For many people who live with arthritis any relief from pain is welcomed. A traditional remedy that people often turn to is the use of copper bracelets
Researchers at the Department of Health Sciences at York have carried out the first randomised controlled trial to study the effects of copper bracelets and magnetic wrist straps on rheumatoid arthritis, 70 patients with active symptoms each wore four different devices over a five-month period, reporting on their pain, disability, and medication use throughout the study. Participants also provided blood samples, after wearing each device for five weeks, in order to monitor changes in inflammation.
According to new findings from the study, copper bracelets and magnet wrist straps have no real effect on pain, swelling, or disease progression in rheumatoid arthritis.
Dr Stewart Richmond, a Research Fellow in the Department of Health Sciences at York, who led the study, said:
“It’s a shame that these devices don’t seem to have any genuine benefit. They’re so simple and generally safe to use. But what these findings do tell us is that people who suffer with rheumatoid arthritis may be better off saving their money, or spending it on other complementary interventions, such as dietary fish oils for example, which have far better evidence for effectiveness. Warning people who suspect they may have rheumatoid arthritis to consult their GP and seek early medical treatment, rather than placing faith in such devices, is also important in helping to avoid long-term joint damage resulting from uncontrolled inflammation.”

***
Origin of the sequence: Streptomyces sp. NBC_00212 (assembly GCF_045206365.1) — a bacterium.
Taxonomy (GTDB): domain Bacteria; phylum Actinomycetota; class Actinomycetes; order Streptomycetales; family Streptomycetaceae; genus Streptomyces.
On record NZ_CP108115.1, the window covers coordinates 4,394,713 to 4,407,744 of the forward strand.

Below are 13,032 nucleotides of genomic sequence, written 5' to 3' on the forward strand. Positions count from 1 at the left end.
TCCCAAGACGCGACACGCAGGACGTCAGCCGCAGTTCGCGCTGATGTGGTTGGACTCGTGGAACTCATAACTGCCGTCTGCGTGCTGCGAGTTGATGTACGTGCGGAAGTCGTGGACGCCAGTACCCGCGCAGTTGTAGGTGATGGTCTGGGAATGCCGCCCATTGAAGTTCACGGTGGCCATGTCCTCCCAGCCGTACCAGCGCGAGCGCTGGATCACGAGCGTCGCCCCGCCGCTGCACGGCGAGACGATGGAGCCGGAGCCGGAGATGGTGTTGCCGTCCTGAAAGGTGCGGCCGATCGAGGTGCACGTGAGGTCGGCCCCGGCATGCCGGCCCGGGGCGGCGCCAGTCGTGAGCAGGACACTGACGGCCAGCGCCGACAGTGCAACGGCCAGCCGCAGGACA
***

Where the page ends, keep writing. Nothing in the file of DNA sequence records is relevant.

Dr Richmond suggests there are two main reasons why wearers sometimes report benefit:
“Firstly, devices such as these provide a placebo effect for users who believe in them; secondly, people normally begin wearing them during a flare up period and then as their symptoms subside naturally over time they confuse this with a therapeutic effect. Pain varies greatly over time in conditions like rheumatoid arthritis, and the way we perceive pain can be altered significantly by the power of the mind”.
The paper ‘Copper bracelets and magnetic wrist straps for rheumatoid arthritis – analgesic and anti-inflammatory effects: a randomised double-blind placebo controlled crossover trial’ is published in PLOS ONE at http://dx.plos.org/10.1371/journal.pone.0071529
The Department of Health Sciences at the University of York
16 September 2013